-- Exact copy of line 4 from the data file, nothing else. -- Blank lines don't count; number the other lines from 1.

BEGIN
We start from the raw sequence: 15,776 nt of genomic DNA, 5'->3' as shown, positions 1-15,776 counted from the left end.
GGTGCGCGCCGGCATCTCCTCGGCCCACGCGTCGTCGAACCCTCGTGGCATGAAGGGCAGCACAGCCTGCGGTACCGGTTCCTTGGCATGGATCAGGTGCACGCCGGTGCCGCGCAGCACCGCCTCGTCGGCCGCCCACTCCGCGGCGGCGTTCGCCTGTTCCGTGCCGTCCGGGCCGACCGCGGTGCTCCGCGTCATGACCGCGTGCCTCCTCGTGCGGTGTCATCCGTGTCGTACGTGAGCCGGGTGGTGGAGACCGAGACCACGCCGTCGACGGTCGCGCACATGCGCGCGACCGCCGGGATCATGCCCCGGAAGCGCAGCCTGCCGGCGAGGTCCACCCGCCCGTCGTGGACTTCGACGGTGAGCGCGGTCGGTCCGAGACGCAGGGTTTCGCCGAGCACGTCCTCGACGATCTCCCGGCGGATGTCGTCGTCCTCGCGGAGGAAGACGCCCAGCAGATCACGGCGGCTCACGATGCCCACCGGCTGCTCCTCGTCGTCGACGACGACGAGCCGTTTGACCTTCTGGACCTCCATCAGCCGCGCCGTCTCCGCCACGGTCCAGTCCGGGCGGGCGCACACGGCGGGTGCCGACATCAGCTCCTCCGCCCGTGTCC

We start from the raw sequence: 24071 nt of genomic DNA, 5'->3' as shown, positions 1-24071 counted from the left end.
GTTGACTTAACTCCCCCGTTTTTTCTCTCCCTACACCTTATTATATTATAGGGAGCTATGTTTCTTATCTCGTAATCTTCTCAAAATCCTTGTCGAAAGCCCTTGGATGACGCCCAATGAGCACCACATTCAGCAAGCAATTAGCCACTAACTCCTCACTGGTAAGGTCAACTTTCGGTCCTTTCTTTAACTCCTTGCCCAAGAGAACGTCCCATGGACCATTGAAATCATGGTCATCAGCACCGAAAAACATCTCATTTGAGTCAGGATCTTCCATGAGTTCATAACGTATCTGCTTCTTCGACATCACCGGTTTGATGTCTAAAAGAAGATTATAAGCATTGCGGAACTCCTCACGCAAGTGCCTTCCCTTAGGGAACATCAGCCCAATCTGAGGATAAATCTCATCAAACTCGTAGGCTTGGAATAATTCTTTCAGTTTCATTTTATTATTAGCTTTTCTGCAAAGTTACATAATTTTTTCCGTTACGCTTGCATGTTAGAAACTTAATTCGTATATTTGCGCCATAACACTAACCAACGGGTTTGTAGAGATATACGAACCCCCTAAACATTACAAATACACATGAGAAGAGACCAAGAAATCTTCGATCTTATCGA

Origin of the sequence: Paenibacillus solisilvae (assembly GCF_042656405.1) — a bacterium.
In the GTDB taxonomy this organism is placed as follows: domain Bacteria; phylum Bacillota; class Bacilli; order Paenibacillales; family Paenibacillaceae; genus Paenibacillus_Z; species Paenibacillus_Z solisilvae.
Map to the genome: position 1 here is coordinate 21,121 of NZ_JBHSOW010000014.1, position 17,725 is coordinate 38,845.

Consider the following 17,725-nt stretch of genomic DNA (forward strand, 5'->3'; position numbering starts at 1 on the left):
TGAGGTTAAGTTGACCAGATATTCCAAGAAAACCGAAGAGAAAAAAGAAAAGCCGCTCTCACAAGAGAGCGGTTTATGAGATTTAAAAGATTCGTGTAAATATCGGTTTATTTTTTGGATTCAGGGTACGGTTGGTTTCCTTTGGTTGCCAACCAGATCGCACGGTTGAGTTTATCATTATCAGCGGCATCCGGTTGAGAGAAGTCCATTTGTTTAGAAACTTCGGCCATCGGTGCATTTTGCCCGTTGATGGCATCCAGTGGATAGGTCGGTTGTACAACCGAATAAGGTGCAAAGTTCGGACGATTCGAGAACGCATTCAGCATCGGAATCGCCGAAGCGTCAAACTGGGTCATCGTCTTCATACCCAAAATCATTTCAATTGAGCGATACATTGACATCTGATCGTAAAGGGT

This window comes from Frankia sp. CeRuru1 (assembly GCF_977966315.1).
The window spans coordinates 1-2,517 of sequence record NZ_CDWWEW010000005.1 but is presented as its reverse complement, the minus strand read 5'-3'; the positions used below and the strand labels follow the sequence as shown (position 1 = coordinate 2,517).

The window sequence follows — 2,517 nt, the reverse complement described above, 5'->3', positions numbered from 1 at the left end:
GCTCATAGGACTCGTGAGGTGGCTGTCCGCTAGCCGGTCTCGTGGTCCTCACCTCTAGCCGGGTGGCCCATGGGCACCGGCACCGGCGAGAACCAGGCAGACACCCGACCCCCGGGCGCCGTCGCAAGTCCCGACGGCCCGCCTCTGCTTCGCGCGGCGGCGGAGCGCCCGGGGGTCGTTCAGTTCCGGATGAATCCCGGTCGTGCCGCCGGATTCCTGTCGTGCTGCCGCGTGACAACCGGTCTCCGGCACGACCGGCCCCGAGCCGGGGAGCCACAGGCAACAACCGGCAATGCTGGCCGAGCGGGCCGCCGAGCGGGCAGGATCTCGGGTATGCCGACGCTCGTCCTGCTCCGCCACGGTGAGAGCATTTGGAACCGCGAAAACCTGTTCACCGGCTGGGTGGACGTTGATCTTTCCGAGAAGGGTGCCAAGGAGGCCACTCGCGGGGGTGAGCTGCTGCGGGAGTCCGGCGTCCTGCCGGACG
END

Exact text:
GTTGACTTAACTCCCCCGTTTTTTCTCTCCCTACACCTTATTATATTATAGGGAGCTATGTTTCTTATCTCGTAATCTTCTCAAAATCCTTGTCGAAAGCCCTTGGATGACGCCCAATGAGCACCACATTCAGCAAGCAATTAGCCACTAACTCCTCACTGGTAAGGTCAACTTTCGGTCCTTTCTTTAACTCCTTGCCCAAGAGAACGTCCCATGGACCATTGAAATCATGGTCATCAGCACCGAAAAACATCTCATTTGAGTCAGGATCTTCCATGAGTTCATAACGTATCTGCTTCTTCGACATCACCGGTTTGATGTCTAAAAGAAGATTATAAGCATTGCGGAACTCCTCACGCAAGTGCCTTCCCTTAGGGAACATCAGCCCAATCTGAGGATAAATCTCATCAAACTCGTAGGCTTGGAATAATTCTTTCAGTTTCATTTTATTATTAGCTTTTCTGCAAAGTTACATAATTTTTTCCGTTACGCTTGCATGTTAGAAACTTAATTCGTATATTTGCGCCATAACACTAACCAACGGGTTTGTAGAGATATACGAACCCCCTAAACATTACAAATACACATGAGAAGAGACCAAGAAATCTTCGATCTTATCGA